Heat, fireworks can be too much for pets

Published 12:05 am Tuesday, July 3, 2018

The month of July may be fun for humans, but their companions may not enjoy it as much. Local veterinarian Toby Atkinson said that dogs suffer from heat strokes and anxiety from fireworks around this time.

“Dogs don’t sweat like we do,” Atkinson said. “Their primary source of getting rid of heat is by panting. They get a lot of the moisture out of their body by their tongues.”

Atkinson said that some of the signs to look in a dog suffering from a heat stroke are excessive panting, not being able to calm down and weakness.

“Especially in short nosed breeds, the risk of a heat stroke is a lot higher,” Atkinson said. “Some things that you can do if you notice your dog getting hot is to get them in the shade, fill a baby pool with water and put them in there and get a bag of ice and place it on them. The main thing you need to do is get their core temperature down.”

Atkinson said that people need to notice the signs earlier so they can be taken care of at a veterinarian’s office properly.

“Most dogs go into shock whenever they are experiencing a heat stroke,” Atkinson said. “So getting them to a vet’s office is the best thing that you can do. We can get them the I.V. fluids that they need and start getting the fever down.”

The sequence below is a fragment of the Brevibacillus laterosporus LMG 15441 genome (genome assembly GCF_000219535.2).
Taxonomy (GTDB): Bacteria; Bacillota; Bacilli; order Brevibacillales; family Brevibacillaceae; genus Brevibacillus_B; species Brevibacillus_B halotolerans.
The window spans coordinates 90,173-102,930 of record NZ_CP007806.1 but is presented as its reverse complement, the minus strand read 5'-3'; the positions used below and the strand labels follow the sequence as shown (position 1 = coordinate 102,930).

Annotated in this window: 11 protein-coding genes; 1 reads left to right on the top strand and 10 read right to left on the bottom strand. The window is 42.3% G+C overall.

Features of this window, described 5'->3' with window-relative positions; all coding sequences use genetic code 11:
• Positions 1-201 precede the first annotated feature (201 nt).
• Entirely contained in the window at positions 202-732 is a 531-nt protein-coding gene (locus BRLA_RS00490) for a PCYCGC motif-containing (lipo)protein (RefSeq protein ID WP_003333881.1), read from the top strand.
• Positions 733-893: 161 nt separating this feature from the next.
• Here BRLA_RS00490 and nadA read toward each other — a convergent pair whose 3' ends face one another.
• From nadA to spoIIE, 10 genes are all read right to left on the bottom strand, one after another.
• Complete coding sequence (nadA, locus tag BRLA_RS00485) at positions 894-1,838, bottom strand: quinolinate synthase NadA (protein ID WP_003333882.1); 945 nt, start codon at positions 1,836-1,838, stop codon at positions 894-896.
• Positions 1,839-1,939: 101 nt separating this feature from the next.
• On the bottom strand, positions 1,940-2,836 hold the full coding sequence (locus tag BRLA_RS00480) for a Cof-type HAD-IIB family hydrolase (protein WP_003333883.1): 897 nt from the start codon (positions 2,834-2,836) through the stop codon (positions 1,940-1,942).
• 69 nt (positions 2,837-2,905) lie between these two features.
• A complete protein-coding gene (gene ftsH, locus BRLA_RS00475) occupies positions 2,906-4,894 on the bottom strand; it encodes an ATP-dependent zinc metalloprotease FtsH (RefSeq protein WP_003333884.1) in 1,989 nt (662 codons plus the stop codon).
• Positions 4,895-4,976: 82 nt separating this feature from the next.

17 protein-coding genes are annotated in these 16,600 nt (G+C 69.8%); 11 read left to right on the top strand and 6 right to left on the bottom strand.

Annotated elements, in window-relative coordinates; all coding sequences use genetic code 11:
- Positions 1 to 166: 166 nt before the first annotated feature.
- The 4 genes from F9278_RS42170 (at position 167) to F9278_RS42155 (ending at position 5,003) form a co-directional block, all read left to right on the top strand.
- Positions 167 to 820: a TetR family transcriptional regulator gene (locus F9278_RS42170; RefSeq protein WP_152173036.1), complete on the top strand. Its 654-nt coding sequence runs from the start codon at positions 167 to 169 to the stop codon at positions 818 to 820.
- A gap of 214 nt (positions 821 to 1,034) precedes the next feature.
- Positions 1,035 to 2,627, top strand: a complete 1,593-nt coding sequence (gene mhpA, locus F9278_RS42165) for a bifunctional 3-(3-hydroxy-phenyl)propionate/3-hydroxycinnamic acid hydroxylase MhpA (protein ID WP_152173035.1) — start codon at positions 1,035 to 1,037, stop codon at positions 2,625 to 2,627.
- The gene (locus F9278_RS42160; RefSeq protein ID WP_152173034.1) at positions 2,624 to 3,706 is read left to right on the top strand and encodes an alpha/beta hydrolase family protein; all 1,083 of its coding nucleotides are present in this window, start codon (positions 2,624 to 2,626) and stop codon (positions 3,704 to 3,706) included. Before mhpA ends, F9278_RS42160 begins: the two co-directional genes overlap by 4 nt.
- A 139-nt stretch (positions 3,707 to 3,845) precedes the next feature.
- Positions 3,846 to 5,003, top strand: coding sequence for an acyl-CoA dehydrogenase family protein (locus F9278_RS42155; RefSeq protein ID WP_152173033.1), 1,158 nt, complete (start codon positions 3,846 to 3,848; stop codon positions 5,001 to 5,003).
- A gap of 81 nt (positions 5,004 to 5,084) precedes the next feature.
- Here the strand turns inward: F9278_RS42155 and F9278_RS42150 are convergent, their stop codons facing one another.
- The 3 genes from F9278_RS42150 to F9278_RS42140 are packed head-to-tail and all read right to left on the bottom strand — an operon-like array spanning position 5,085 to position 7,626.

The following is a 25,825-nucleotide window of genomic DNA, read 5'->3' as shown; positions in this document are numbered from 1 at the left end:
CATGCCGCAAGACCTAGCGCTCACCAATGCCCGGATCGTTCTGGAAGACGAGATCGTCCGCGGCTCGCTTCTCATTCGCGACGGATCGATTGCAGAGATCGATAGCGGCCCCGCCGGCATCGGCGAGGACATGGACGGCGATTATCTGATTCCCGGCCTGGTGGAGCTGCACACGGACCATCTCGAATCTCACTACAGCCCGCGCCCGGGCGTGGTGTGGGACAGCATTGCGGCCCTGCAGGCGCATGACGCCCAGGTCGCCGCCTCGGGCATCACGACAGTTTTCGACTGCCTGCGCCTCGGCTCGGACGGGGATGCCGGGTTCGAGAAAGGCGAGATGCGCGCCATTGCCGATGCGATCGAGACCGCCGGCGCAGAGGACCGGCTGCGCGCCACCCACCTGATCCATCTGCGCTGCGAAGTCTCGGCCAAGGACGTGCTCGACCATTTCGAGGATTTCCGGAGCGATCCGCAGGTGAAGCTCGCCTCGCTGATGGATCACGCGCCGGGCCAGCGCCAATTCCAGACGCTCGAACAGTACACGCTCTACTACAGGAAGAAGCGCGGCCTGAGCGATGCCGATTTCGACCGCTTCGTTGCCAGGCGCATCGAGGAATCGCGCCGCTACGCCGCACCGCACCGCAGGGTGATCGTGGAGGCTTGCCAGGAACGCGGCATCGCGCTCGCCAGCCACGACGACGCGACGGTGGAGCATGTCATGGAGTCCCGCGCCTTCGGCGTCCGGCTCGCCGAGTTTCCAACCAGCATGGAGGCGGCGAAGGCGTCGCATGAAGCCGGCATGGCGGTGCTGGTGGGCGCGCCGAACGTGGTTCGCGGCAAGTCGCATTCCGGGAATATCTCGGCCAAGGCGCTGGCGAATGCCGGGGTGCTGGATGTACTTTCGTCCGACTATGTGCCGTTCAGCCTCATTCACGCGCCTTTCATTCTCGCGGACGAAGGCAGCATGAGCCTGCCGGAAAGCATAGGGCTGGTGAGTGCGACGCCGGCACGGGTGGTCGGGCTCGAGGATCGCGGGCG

With the 4th of July around the corner, Atkinson said that people need to be prepared early about their dogs.

“You have to know how your dog will act and where he is going to be,” Atkinson said. “With that being said, talking to your pet provider is important.”

Atkinson said that the best thing to do is for people to take their pets to a pet resort or their pet provider.

“Especially if you take them to your pet provider, they can provide all the medication to make sure that they are sedated and calm,” Atkinson said. “But with that being said, some sedatives work with some dogs and it sometimes doesn’t work with others, that’s why it is important to take them somewhere safe.”

Atkinson said that keeping pets inside will also help them be safe.

“If a dog is a runner when fireworks go off, then sedation won’t stop them from running,” Atkinson said. “So the best thing for them is to be inside in a safe place.”